Stormy January Weather and Simmering Pumpkin Soup!

Stormy January Weather and Simmering Pumpkin Soup!

A thick and nourishing cauldron of soup is a wonderful thermal surrogate to have simmering on the back burner. Furthermore, a mug of soup never talks back to you, rudely inquires if my hair is really red, or what is the state of my taxes or my political view. What a true friend! When the local electric company can’t be counted on, moths have munched holes in your favorite sweater, and your favorite person in the world is many miles away, hot soup can become your most precious ally—almost as comforting as a doting mother!

This is a delicately flavored pumpkin soup with beautiful color…

Soups simmered with the winter solstice in mind make some of the most versatile cold-weather fare. Today I am talking about huge crescent slices of glaringly bright orange kabocha pumpkin. Also known as Calabaza, West Indian Pumpkin, Zapallo, Toadback, or Cuban Pumpkin, these pumpkins are a memorable sight at markets.                       

Kobacha pumpkin is daily fair throughout Central and South America and in the Caribbean Islands, and most often found in Latin markets here in the United States. However, cultivated these days especially here in Pennsylvania and New Jersey, I can find a variety of strains at my local farmer’s markets especially in the fall months and over the wintertime (put in cold storage by farmers). The flesh promises to be ravishingly orange in color, fine-grained, sweet and moist—not watery. Let me mention, though, that kobacha pumpkin can also be as small as a honeydew melon, round, or slightly pear-shaped, and the mottled skin can be evergreen, buff or speckled, but smooth and hard-shelled when mature–-yet when young, the skin is eaten along with the flesh. Again, note that mature pumpkins store well and will keep in a cool, well-ventilated spot for over 1 month.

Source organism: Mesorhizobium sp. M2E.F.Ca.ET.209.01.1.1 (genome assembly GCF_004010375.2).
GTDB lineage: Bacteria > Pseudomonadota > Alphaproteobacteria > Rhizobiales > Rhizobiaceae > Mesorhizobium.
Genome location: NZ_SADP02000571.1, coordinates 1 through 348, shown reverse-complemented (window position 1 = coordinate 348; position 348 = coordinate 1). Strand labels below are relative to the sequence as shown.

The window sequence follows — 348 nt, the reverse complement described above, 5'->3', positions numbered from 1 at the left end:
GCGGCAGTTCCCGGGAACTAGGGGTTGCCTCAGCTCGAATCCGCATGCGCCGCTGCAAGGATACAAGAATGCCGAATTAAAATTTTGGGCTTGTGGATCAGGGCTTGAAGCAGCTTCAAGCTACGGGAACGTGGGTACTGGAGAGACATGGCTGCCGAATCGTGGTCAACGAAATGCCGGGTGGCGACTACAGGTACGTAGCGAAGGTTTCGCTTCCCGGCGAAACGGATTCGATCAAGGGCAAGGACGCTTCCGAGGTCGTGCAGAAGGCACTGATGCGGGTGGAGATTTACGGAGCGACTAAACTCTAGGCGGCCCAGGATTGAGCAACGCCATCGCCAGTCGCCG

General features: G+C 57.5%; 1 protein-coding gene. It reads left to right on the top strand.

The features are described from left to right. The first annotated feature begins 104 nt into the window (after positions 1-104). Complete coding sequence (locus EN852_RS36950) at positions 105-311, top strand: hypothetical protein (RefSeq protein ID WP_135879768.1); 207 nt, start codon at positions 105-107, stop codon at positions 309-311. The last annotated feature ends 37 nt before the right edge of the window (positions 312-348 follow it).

Many markets also sell wedges of kobacha in addition to whole pumpkins…read on…

Because kobacha is not planted on a large commercial scale, the seeds that produce kobacha are simply culled from the previous year’s crop—resulting in a profusion of strains. These Cuban pumpkins are local to SE Pennsylvania—fine-grained, sweet and moist——superior!

Wedges should be covered with plastic wrap and stored in the refrigerator where it will keep for a week. Cooked, pureed kobacha will keep in the freezer for a year, packed in air-tight containers.

A wedge of Kobacha pumpkin—evergreen-colored shell and bright orange flesh.

Kobacha pumpkin develops a pleasing flavor and texture when pureed or cooked with other foods. It is at home in soups and stews, custards, cakes, quick breads, cookies and puddings. Low in calories (about 35 calories/cup) and an excellent source of vitamin A and vitamin C, kobacha is also a fair source of potassium, folic acid, is low in sodium, and contributes a good amount of fiber.

At Home…and basic cooking instructions